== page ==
We know Insta-beauty is an overly-dewy, high-exposure lie, so why are we so attached to it? It applies to the way we see other women, too. Now, when I look at a woman with perfectly illuminated cheekbones atop masterfully shaded hollows, my first thought, while still one of admiration, is not, “Wow, she has beautiful bone structure,” but rather, “Wow, I wish I could be that good at contouring.” When I see a woman whose eyebrows are thick, dark, striking, and have all the right curves, instead of thinking of what beautiful features she has, I sigh in awe at how amazingly she does her eyebrows.
In a way, that’s probably a good thing — we’re complimenting women for things that they’ve done, things that they can help, things they’ve worked on, rather than the things they were simply born with. But it still feels strange at this point in time to be in awe of all the ways someone can manipulate their own face to look like something they’re not. I’m not talking about Hollywood Effects-level makeup artistry, but rather someone who is able to invest the time and concentration and accumulate all the talent in the world to learn how to make themselves look “better” than they are.
It’s one of the most admirable talents I can think of, one that most people will never get paid for. And I think it makes me sad that the talent exists. And what part do I play? I may be complimenting a woman on her skills with a makeup brush, but I’m ultimately still just focused on how a woman looks. She knew how to buy the right things and use them the right way. But she’s so much more.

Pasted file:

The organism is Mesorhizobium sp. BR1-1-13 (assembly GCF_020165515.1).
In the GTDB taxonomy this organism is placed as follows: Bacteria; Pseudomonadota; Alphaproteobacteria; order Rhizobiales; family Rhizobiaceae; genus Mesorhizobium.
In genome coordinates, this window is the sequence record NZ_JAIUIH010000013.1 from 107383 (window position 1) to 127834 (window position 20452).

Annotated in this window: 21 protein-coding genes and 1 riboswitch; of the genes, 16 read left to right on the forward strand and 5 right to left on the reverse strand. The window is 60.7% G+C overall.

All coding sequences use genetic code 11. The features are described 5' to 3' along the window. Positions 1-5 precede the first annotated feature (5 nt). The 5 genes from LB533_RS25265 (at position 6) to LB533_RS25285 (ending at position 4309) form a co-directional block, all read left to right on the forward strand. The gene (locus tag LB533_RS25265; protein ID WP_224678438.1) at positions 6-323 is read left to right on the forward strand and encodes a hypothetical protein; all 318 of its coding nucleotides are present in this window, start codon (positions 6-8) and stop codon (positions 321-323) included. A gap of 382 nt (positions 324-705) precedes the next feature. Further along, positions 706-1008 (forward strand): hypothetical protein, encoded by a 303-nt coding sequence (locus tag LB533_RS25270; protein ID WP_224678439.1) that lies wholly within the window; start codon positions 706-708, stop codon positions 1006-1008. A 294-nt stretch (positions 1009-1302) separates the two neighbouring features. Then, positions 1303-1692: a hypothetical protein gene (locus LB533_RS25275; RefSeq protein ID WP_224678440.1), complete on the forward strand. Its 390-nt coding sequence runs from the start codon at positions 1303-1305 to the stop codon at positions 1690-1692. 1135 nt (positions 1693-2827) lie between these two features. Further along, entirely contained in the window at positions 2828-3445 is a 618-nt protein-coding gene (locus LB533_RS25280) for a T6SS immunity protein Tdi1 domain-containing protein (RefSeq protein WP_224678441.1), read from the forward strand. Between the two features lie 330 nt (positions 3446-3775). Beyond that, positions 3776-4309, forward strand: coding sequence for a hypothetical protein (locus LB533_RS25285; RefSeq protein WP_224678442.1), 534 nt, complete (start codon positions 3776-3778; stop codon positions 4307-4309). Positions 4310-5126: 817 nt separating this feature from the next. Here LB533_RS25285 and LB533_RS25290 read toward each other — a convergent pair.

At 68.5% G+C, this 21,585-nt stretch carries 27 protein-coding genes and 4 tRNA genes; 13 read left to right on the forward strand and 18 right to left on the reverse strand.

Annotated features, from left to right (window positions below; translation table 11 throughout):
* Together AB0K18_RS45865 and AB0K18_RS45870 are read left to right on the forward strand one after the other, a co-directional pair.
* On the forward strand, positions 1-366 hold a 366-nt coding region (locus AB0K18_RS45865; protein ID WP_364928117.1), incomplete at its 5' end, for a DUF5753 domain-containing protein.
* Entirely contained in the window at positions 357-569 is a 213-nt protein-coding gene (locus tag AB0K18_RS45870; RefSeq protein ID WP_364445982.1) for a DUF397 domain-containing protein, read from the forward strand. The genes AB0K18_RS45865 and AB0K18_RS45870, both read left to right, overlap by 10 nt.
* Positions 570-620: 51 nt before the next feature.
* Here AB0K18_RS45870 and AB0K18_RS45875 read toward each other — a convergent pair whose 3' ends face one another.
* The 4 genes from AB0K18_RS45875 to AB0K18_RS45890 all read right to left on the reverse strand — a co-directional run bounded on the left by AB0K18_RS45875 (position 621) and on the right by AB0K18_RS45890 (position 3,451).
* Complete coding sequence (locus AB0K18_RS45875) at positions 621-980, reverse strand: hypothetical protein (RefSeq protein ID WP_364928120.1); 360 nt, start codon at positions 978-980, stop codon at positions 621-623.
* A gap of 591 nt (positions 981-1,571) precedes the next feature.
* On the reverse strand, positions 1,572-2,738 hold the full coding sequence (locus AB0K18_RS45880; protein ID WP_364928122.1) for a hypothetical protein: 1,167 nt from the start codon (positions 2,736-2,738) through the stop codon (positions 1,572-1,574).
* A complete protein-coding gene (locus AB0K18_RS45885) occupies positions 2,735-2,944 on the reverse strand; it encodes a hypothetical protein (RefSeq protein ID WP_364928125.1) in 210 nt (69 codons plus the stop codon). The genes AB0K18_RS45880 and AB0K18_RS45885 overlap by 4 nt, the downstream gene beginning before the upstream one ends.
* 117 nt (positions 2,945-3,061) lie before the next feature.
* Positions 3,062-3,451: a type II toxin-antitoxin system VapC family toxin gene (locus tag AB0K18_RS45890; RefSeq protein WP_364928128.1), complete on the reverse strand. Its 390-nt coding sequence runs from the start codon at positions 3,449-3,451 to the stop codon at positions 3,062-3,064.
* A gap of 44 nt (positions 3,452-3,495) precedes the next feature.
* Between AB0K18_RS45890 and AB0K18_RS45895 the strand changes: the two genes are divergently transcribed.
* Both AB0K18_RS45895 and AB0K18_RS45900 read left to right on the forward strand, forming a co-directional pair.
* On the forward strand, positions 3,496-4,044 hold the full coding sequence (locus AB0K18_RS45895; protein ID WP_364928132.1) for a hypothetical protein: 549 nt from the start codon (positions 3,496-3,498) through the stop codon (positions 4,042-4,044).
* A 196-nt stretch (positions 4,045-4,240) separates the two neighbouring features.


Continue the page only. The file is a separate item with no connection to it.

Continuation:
And finally, where do we go from here? I’ve never been satisfied with the outlook of “this is bad, but at least if we’re self-aware, it will be less bad.” We already know that we’re buying into a lie, and we seem to be okay with it. But I can’t pretend we put ourselves in this situation. As women, we’ve been handed a harsh and cruel deck: cake it on, or risk potentially not advancing in your career, your personal life, your social circle. It shouldn’t be up to us to break that self-fulfilling prophecy, but it looks like we might have to.
Contrary to whatever Prince EA poem you’ve listened to lately, the world’s problems and collective personal issues can’t simply be solved by taking fewer selfies. But perhaps it starts with the decision we make in the morning to wear a little less makeup (or not wear any at all), to not stress so much about covering that zit that no one else notices anyway, to decide that our eyebrows are fine, thin and light as they are. Maybe it’s in letting go of the need to share our picture-perfect visage with the world. Maybe it’s in stopping ourselves from telling our best friend how much we love her highlighter and instead just ask her a question and find out something new. I don’t necessarily know where to start, but I know I want to.
Bree Rody-Mantha is a full-time business journalist and part-time dance teacher based in Toronto. She covered Toronto City Hall during the Rob Ford era before transitioning to business journalism. Her areas of specialty include the influencer market, advertising, media buying, and technology. Follow her on Twitter.
Image via Unsplash